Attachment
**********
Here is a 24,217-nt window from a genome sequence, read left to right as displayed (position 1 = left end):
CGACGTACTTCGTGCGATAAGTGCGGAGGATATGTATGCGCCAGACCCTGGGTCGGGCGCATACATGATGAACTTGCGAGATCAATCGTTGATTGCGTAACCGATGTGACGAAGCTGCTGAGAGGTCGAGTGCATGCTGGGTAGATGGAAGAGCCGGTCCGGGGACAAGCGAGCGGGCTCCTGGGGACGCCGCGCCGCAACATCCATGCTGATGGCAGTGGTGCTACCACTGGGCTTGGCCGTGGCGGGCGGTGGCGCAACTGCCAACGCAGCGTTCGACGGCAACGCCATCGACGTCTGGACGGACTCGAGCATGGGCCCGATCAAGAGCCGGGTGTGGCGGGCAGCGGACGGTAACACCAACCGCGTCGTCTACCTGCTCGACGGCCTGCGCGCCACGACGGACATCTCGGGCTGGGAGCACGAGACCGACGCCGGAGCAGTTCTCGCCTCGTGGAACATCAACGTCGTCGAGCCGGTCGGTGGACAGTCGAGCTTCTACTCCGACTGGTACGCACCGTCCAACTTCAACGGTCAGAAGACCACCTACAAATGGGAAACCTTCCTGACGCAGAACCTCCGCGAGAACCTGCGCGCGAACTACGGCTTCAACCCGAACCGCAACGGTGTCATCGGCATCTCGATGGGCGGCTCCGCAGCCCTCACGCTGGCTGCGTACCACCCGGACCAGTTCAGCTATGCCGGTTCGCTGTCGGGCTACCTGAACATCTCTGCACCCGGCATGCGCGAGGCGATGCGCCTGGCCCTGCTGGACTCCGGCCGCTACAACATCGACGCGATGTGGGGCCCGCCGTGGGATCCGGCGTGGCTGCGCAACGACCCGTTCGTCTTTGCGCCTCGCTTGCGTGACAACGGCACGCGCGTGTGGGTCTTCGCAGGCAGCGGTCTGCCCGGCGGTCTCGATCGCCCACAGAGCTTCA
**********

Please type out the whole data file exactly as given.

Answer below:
Here is a 24,217-nt window from a genome sequence, read left to right as displayed (position 1 = left end):
CGACGTACTTCGTGCGATAAGTGCGGAGGATATGTATGCGCCAGACCCTGGGTCGGGCGCATACATGATGAACTTGCGAGATCAATCGTTGATTGCGTAACCGATGTGACGAAGCTGCTGAGAGGTCGAGTGCATGCTGGGTAGATGGAAGAGCCGGTCCGGGGACAAGCGAGCGGGCTCCTGGGGACGCCGCGCCGCAACATCCATGCTGATGGCAGTGGTGCTACCACTGGGCTTGGCCGTGGCGGGCGGTGGCGCAACTGCCAACGCAGCGTTCGACGGCAACGCCATCGACGTCTGGACGGACTCGAGCATGGGCCCGATCAAGAGCCGGGTGTGGCGGGCAGCGGACGGTAACACCAACCGCGTCGTCTACCTGCTCGACGGCCTGCGCGCCACGACGGACATCTCGGGCTGGGAGCACGAGACCGACGCCGGAGCAGTTCTCGCCTCGTGGAACATCAACGTCGTCGAGCCGGTCGGTGGACAGTCGAGCTTCTACTCCGACTGGTACGCACCGTCCAACTTCAACGGTCAGAAGACCACCTACAAATGGGAAACCTTCCTGACGCAGAACCTCCGCGAGAACCTGCGCGCGAACTACGGCTTCAACCCGAACCGCAACGGTGTCATCGGCATCTCGATGGGCGGCTCCGCAGCCCTCACGCTGGCTGCGTACCACCCGGACCAGTTCAGCTATGCCGGTTCGCTGTCGGGCTACCTGAACATCTCTGCACCCGGCATGCGCGAGGCGATGCGCCTGGCCCTGCTGGACTCCGGCCGCTACAACATCGACGCGATGTGGGGCCCGCCGTGGGATCCGGCGTGGCTGCGCAACGACCCGTTCGTCTTTGCGCCTCGCTTGCGTGACAACGGCACGCGCGTGTGGGTCTTCGCAGGCAGCGGTCTGCCCGGCGGTCTCGATCGCCCACAGAGCTTCA